A centralised exchange (CEX) is an organisation that coordinates cryptocurrency trading on a big scale, employing a business model similar to that of traditional asset exchanges such as stock exchanges.
In essence, exchanges are markets. They are beneficial when many individuals attempt to purchase and sell the same item concurrently. Famous exchanges in the conventional economy include the New York Stock Exchange and the London Metal Exchange. In the cryptocurrency industry, prominent CEXs include Binance, Coinbase, Gemini, and Kraken.
Some popular CEXs. Image: CoinCulture
By “clearing” deals, centralised crypto exchanges directly engage in markets. Typically, they maintain digital order books, which are listings of open buy and sell orders. They link buyers and sellers and publish current market values based on an asset’s most recent selling price.
CEXs often charge a little higher fees than their decentralised counterparts, but they are typically more secure and user-friendly. For instance, with an instant buy/sell fee of 1%, exchanges such as CoinSpot allow users to purchase cryptocurrencies instantly at the current market price. Though CoinSpot fees are a bit high, users can exchange 360+ cryptocurrencies and enjoy all the fantastic benefits, such as high-security features and 24/7 customer support.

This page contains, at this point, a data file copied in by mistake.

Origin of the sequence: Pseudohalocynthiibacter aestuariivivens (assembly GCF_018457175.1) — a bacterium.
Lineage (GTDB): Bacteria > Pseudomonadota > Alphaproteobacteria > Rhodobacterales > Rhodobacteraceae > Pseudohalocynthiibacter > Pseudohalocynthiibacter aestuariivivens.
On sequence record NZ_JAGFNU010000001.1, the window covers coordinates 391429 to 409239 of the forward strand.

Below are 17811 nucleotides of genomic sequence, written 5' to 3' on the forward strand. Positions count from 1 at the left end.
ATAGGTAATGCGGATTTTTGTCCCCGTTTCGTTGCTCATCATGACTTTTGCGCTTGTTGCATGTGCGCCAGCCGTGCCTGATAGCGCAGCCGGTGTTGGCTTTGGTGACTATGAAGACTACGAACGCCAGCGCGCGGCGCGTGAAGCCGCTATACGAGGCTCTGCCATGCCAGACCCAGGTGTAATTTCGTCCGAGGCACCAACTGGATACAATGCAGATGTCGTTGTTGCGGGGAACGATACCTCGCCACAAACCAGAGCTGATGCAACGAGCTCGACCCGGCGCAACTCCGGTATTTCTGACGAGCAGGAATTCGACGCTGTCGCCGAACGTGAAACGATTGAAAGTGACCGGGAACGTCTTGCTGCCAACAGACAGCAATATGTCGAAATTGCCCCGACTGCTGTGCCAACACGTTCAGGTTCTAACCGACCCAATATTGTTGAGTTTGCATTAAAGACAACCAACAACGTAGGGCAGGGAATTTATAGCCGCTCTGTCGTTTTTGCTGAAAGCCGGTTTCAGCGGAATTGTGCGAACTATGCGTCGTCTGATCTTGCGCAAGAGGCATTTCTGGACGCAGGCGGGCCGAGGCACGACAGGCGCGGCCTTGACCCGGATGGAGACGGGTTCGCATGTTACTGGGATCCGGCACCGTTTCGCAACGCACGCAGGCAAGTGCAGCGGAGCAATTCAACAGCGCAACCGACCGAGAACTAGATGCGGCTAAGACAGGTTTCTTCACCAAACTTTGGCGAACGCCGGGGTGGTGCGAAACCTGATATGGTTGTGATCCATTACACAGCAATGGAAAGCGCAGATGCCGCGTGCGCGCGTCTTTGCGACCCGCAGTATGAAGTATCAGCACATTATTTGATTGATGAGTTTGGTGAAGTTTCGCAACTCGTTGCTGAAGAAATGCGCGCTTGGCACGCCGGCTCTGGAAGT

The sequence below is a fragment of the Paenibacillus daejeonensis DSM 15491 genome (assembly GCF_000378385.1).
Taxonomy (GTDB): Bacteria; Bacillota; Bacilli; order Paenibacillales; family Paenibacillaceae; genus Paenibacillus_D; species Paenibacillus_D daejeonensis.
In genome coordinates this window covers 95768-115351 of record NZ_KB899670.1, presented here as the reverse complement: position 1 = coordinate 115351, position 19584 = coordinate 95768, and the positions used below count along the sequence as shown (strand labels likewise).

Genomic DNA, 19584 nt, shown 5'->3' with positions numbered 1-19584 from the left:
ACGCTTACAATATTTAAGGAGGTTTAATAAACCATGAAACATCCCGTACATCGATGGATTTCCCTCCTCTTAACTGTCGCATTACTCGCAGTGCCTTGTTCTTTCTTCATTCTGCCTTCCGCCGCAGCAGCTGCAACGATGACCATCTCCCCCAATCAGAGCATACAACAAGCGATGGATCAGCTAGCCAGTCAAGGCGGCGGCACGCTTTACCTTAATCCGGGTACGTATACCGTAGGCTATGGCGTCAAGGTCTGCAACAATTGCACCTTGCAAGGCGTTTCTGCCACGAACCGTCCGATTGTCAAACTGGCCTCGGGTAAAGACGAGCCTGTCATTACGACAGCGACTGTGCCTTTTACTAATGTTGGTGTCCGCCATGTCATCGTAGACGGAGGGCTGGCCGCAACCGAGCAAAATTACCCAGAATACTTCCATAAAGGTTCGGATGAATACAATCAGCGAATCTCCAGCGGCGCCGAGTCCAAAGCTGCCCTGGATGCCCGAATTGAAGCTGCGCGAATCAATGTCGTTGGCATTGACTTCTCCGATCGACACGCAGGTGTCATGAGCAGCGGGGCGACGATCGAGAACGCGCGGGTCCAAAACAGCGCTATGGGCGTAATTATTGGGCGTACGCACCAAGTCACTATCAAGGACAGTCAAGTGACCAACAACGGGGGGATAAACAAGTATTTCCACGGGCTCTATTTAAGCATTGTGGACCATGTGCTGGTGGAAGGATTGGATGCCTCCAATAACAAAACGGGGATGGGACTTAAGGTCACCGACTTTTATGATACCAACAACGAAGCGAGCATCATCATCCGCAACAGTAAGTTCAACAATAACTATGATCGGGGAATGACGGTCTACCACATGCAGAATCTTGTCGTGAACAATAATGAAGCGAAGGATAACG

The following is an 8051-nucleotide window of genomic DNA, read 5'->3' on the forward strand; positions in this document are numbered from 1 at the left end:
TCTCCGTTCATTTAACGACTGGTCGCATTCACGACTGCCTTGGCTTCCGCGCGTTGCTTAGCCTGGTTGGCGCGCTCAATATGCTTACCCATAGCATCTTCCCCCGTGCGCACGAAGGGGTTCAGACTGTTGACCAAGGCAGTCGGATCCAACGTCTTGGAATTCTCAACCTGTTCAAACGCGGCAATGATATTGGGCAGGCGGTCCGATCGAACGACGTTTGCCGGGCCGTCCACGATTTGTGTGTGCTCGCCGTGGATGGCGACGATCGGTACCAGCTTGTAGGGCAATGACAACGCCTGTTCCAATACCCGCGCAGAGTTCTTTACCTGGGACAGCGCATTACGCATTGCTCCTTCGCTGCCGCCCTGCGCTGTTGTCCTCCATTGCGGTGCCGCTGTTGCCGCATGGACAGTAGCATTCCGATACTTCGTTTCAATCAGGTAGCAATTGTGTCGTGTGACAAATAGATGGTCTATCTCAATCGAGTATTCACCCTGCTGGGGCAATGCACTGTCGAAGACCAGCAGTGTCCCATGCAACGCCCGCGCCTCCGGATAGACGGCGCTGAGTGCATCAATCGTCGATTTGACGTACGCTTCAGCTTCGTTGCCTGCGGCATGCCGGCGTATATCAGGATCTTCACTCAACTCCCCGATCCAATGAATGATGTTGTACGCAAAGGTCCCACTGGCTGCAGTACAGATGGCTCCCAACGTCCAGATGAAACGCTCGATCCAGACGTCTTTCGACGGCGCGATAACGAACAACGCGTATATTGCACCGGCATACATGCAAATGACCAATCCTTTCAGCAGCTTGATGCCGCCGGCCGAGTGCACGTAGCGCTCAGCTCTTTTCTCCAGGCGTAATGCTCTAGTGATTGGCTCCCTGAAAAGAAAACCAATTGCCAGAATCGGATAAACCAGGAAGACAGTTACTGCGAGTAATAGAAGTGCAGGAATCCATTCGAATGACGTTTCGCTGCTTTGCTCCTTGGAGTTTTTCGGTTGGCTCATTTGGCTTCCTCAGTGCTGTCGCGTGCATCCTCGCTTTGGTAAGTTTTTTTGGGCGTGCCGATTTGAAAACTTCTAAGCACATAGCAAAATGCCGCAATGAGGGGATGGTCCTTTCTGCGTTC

According to a 2021 report by global accounting firm KPMG, exchanges are the most valuable firms in the crypto industry.
CEXs are still significantly more prevalent than decentralised exchanges (DEXs) as of February 2022. KPMG discovered that they accounted for around 95% of crypto exchange trade. Binance, a popular centralised crypto exchange, has also opened its DEX. The centralised Binance exchange conducts more than $20 billion in daily transactions, while the largest DEX, Uniswap, processes less than $2 billion.